rc = pcre_fullinfo(re, NULL, PCRE_INFO_SIZE, &size);
         if (rc < 0) { ... handle errors ... }
         rc = fwrite(re, 1, size, fd);
         if (rc != size) { ... handle errors ... }

       In  this  example,  the  bytes that comprise the compiled pattern are copied exactly. Note
       that this is binary data that may contain any of the 256 possible byte values. On  systems
       that  make  a  distinction  between  binary  and non-binary data, be sure that the file is
       opened for binary output.

       If you want to write more than one pattern to a file, you will have to  devise  a  way  of
       separating  them.  For binary data, preceding each pattern with its length is probably the
       most straightforward approach. Another possibility is to write out the data in hexadecimal
       instead of binary, one pattern to a line.

       Saving compiled patterns in a file is only one possible way of storing them for later use.
       They could equally well be saved in a database, or in the memory of  some  daemon  process
       that passes them via sockets to the processes that want them.

       If  the  pattern  has been studied, it is also possible to save the normal study data in a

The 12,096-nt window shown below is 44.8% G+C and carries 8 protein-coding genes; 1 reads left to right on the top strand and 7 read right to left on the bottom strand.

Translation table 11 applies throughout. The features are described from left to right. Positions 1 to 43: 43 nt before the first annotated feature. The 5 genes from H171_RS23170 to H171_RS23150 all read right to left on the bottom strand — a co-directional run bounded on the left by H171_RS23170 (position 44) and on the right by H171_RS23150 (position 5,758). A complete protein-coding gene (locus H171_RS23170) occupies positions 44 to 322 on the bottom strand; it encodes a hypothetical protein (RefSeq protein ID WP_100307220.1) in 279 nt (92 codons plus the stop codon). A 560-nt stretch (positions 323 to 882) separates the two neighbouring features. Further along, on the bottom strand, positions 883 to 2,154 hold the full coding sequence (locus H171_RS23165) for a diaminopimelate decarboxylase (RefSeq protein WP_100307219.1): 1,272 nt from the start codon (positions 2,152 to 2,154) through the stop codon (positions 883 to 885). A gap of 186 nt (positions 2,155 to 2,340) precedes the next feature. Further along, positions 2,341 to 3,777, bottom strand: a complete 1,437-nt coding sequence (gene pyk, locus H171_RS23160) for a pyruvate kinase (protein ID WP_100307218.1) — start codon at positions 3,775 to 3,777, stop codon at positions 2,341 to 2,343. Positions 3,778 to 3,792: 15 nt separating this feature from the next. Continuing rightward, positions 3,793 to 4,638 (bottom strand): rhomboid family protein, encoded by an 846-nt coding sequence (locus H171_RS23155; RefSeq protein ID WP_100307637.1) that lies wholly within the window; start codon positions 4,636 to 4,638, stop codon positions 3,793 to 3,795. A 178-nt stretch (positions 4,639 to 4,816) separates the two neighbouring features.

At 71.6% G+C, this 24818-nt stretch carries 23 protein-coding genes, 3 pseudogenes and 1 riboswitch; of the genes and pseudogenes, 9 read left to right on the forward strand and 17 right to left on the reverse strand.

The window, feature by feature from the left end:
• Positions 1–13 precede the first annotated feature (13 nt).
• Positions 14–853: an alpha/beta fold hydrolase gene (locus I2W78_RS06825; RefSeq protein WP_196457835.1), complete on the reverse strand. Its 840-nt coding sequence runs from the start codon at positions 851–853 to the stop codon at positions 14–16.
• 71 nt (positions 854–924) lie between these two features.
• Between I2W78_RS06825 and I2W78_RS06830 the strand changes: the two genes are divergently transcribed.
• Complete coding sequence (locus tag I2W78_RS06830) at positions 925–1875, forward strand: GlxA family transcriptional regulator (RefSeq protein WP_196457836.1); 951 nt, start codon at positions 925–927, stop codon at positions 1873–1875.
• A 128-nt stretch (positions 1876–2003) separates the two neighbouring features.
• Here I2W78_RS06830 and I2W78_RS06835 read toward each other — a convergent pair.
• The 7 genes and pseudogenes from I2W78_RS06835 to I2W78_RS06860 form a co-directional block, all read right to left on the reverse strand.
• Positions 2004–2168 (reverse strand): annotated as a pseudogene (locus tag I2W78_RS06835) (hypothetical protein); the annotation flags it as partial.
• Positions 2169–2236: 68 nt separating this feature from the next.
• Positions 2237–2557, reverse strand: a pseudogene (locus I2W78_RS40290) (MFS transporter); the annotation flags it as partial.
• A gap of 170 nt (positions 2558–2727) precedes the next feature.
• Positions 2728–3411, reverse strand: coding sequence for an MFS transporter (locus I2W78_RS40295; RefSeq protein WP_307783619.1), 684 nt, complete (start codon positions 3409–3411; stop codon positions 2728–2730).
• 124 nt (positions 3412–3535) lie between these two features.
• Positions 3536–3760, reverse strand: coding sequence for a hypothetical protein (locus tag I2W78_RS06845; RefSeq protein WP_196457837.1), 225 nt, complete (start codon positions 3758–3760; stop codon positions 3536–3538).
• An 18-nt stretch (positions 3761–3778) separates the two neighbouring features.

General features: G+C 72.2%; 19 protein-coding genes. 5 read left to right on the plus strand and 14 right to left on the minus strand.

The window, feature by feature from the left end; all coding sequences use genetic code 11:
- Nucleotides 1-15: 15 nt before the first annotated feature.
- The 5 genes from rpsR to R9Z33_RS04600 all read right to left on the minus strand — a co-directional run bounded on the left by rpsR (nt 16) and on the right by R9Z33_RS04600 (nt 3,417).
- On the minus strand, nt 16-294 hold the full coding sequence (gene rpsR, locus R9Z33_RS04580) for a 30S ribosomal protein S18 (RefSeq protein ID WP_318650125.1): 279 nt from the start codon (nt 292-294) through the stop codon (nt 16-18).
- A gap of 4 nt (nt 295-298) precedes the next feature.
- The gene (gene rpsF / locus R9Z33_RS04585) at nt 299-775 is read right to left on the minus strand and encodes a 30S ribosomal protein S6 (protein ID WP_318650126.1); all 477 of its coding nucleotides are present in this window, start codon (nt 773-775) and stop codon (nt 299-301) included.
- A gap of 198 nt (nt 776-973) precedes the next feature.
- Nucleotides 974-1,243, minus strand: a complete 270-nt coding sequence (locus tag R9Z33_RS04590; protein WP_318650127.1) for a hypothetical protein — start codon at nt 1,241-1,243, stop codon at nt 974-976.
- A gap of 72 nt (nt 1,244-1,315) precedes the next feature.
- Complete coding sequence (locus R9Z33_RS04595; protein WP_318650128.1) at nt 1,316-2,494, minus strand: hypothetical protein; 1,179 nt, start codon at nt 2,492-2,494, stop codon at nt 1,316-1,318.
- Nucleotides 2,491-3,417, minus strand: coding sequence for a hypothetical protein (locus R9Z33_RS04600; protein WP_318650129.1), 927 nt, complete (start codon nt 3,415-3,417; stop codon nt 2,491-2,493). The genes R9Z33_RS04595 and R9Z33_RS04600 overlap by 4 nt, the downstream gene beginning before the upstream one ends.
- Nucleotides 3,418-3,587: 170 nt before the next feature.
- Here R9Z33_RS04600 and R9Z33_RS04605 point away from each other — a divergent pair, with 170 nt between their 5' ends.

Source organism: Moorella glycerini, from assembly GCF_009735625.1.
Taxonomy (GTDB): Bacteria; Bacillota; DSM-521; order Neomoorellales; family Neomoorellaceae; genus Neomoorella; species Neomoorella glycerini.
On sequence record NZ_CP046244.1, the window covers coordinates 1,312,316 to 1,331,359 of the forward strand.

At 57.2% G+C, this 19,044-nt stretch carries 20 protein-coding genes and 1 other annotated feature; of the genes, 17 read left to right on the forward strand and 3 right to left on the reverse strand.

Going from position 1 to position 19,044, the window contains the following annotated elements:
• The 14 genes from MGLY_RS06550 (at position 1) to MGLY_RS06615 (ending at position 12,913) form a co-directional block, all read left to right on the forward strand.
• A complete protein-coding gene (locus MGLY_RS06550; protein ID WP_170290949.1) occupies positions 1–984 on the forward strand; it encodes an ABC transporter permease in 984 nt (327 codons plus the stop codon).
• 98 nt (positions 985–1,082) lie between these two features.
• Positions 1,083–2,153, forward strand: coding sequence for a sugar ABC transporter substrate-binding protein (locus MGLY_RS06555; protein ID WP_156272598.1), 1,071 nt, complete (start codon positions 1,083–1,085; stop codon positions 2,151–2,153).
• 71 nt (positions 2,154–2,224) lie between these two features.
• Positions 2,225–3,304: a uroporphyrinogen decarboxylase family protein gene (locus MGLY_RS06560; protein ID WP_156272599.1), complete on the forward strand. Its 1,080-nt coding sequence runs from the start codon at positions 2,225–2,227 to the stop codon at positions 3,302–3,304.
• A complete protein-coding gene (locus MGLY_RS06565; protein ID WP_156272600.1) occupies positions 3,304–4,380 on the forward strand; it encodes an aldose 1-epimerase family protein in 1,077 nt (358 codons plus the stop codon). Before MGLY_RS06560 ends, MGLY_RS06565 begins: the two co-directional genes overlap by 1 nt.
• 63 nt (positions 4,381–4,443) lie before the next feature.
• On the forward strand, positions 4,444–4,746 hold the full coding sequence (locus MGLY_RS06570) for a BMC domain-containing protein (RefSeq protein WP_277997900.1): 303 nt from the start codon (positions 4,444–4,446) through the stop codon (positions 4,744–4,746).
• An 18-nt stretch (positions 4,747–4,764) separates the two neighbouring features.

similar way to the compiled pattern itself. However,  if  the  PCRE_STUDY_JIT_COMPILE  was
       used, the just-in-time data that is created cannot be saved because it is too dependent on
       the   current   environment.   When    studying    generates    additional    information,
       pcre[16|32]_study()  returns  a  pointer  to a pcre[16|32]_extra data block. Its format is
       defined in the section on matching a pattern in the pcreapi documentation. The  study_data
       field  points  to  the  binary  study  data,  and  this  is  what  you  must save (not the
       pcre[16|32]_extra block itself). The length of the study data can be obtained  by  calling
       pcre[16|32]_fullinfo()  with  an  argument  of PCRE_INFO_STUDYSIZE. Remember to check that
       pcre[16|32]_study() did return a non-NULL value before trying to save the study data.